One of the first questions I get asked when introducing the dogs is: "Who's your lead dog?" My answer is, "There are several." I quickly point out that each and every position is important...
Nowadays, mushers typically run sled dogs in double file. This means two leaders, then the swing (or point) dogs, then 1st team dogs, 2nd team dogs and so on until the wheel dogs. Many people assume the largest dogs run in wheel. I can't speak for other mushers, but something I learned in Alaska was to put your medium (or even a small, hard pulling dog) in wheel and put them in single wheel. I feel it gives the dogs a better experience - they have more room to move when we go around a tight corner. Also, a large dog has more pressure on the hips from the tugline in wheel. I rotate all dogs in wheel. If they have a really smooth gait, it's helpful to avoid injuries. Another plus is if they are good at switching over and under the gangline - so they use the extra room they have by running single.
Over the years, I've found most dogs will lead - if given the chance. But a natural born leader is a gem. I look for dogs who are receptive to commands and hard-driving. Of course, there are exceptions: dogs like Razz who aren't hard-driving but will lead just fine despite not knowing commands. But the majority of my leaders are dogs who like to be up front. Achilles is a natural leader - he really wants to be up front and will "go around" the leaders if he's in swing. I typically pair a male and female together; it just seems to work out best for me. But I work everyone in lead together at some point in training.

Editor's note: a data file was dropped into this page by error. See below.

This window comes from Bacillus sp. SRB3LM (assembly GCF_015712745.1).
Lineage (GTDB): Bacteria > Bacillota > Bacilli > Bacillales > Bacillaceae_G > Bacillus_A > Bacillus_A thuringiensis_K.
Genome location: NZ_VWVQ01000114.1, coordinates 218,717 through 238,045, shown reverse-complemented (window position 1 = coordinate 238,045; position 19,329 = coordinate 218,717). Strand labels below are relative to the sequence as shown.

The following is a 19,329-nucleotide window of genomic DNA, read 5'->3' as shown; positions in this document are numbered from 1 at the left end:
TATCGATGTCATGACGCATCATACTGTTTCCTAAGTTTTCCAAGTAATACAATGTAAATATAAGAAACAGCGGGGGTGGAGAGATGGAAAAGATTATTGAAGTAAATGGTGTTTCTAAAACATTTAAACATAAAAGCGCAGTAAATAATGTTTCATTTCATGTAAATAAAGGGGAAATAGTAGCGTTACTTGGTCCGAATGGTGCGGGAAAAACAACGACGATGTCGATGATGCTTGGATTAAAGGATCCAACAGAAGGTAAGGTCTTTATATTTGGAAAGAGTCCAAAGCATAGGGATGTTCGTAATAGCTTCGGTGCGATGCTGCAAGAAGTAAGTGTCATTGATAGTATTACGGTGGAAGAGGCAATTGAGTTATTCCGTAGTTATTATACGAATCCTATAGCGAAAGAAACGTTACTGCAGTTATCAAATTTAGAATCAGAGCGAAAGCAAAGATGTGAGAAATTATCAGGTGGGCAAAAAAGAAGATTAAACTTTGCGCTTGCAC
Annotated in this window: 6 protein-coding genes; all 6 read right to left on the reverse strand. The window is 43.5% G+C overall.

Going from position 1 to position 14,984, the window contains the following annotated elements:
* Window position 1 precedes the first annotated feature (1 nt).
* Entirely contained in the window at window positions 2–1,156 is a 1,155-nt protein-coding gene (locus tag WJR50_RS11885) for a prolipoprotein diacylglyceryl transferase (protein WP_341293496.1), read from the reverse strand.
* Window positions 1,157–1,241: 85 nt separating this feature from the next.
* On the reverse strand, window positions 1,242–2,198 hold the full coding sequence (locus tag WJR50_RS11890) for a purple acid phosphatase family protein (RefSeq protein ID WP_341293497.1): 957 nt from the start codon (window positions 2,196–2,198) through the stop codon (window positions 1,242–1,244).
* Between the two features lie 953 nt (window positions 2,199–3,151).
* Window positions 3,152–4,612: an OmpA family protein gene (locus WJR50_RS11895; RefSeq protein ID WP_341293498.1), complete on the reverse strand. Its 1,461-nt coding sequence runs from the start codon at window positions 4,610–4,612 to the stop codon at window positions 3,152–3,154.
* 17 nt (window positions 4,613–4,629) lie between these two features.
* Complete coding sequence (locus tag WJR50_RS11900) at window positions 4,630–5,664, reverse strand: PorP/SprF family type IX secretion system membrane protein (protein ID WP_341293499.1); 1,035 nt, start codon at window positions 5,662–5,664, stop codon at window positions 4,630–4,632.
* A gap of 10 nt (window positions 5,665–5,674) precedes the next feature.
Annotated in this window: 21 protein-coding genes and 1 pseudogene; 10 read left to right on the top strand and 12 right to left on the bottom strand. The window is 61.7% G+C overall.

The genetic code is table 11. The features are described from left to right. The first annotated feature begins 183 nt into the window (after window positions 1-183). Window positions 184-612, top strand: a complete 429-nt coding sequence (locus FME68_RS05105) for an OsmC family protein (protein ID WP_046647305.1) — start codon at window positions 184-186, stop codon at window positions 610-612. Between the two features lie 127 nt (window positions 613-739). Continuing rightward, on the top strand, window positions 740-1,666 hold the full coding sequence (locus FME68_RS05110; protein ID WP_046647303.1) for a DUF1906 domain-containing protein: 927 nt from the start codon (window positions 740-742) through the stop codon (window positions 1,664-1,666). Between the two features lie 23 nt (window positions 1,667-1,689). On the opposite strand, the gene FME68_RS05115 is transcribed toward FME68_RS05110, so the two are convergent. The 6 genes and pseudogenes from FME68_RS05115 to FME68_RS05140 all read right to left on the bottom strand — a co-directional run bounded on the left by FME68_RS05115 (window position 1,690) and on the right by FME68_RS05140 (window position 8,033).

Something else I like to know about my leaders is if they will single lead. Although it doesn't seem too common to have a single leaders, putting a dog in single lead really gives them a confidence boost (if they can handle it). It's also helpful when breaking trail when someone has driven a truck through the deep snow (this just happened today - double leaders were having a hard time staying in the track and kept pushing each other around but Sweetwater happily led in single lead until we got out of the mess).
I like to put reliable, no-nonsense dogs in swing. Because of intersections and any other circumstances that might make a leader balk, the swing dogs are a great help. They can pull the team in the right direction and give stability behind a young leader. I also like to put young leaders-in-training in swing because they can watch the leaders and learn. I'll put young dogs (yearlings) who have lead potential in swing so they get comfortable at the front before being put in lead.
Team is where all the dogs get a chance to run. There are some dogs that seem to always get tangled in their necklines or may not be the strongest in the team and I tend to keep them in the team positions. It's a good place for uncertain yearlings in the fall - if they're afraid of the 4-wheeler. In team I'll mess around with pairing dogs up. I like to have dogs matched up by gait and size. I also watch and see who runs well together (do they like each other?) and if they don't like a particular teammate, can they run comfortably ahead or behind them? If not, then team is where they will learn to get over their dislikes!
As you can see - every part of the team is important. We wouldn't get very far down the trail without each position filled...especially when you're breaking trail!
Monday, December 14, 2015
So I was training my 4 dogs for short races and the ISSSC folks invited me to come to their December fun race which was 16 miles. I thought I would be terribly under trained, and perhaps I was, but the dogs did just fine. They let me borrow a dog named Moonbeam and Wonder's brother, Wise Guy.
I can honestly say I wouldn't have bumped up to 6 dog mid-distance if they hadn't pushed me to do it. I didn't think I could do it...or the dogs. Yet the 5 dogs (I bought Moonbeam that weekend) pulled my mom and I on 25 mile training runs - up and down mountains too.